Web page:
The Government's failure to meet conservation targets has resulted in British wildlife suffering a 'lost decade', with many species close to extinction, the RSPB warned.
Not enough investment has been made to protect nature, the charity said, while the UK was not meeting international goals for protecting land and sea habitats.
Analysis from the UK Government of progress towards international goals agreed in 2010 claim it has met or exceeded only five of 20 targets for this year.
However, an independent assessment by the RSPB has suggested that the UK is actually performing even worse than in the official analysis.
In fact, they warned, the Government has made either no progress or has been going in the wrong direction in six of the areas.
Britain needs to implement new, legally binding national targets — backed up with sufficient funding — to protect wildlife, the conservation charity added.
The Government's failure to meet conservation targets has resulted in British wildlife suffering a 'lost decade', with many species close to extinction, the RSPB warned. Pictured, a redshank — one of the United Kingdom's threatened bird species
The warning from the Royal Society for the Protection of Birds comes on the eve of the publication of the United Nation's latest Global Biodiversity Outlook report, which will warn that the world has failed to halt declines across the natural world.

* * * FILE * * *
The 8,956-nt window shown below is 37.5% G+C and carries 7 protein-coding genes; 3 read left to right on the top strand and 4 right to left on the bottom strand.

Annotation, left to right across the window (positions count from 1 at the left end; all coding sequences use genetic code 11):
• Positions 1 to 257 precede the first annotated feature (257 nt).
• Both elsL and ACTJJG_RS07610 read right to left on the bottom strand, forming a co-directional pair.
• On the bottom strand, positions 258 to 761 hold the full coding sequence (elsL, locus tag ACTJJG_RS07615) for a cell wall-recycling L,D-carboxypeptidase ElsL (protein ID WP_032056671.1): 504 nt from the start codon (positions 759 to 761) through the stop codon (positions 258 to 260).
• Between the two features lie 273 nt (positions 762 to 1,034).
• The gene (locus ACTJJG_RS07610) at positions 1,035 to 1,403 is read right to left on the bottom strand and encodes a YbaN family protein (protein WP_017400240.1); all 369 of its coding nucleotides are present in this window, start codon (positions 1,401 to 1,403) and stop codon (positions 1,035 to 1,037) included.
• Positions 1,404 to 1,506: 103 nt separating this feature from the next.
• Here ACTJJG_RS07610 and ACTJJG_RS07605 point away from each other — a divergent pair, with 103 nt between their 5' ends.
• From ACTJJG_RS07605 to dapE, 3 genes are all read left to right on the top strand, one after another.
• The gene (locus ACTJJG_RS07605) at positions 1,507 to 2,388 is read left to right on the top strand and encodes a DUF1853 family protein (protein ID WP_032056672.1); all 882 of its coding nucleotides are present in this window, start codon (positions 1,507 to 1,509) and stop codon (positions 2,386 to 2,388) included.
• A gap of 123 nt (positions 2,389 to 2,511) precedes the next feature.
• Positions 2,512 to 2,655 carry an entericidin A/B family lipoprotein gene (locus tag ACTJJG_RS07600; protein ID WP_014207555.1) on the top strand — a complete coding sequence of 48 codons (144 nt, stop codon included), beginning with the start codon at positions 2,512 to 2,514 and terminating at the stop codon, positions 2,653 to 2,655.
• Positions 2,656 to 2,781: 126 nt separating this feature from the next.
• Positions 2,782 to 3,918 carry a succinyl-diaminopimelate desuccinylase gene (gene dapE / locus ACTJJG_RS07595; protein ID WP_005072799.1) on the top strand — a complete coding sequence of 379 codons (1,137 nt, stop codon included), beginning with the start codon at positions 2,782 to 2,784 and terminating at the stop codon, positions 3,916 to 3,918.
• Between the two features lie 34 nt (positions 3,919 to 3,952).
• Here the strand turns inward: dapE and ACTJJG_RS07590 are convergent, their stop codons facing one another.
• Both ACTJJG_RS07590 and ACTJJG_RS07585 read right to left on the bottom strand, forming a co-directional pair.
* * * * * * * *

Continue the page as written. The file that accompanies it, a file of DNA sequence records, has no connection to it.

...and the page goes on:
A total of 196 nations signed the so-called Aichi Biodiversity Targets in 2010 — in which they agreed to meet a series of goals to protect nature with the deadline for meeting the targets being this year.
Post-2020 targets were due to be set out during a major conference in China this year, however this has had to be postponed as a result of COVID-19.
In the United Kingdom, there has been no progress on the target to prevent extinction and improve the fortunes of threatened species, with two-fifths of species having been in decline since 1970, the RSPB has warned.
Furthermore, they charity has asserted that not enough land of ocean is being protected or managed for nature, despite the Government reporting that 28 per cent of land and 24 percent of the seas being under protection.
These figures include such designations as National Parks and Areas of Outstanding Natural Beauty, but many areas do not provide for nature, the RSPB said.
The RSPB has pointed to the overall poor health of upland peatland, an important natural habitat, as well as the Wash — England's largest Site of Special Scientific Interest — where populations of threatened birds like redshanks are in sharp decline.
Meanwhile, effective management of marine protected areas is 'severely lacking', a report from the conservation charity has warned — while public funding to protect nature has declined across the past decade.
The charity is calling for the Government to back ambitious global conservation goal and commit to conserving 30 per cent of the UK's land and seas by the year 2030.
Furthermore, they added, there needs to be a strong Fisheries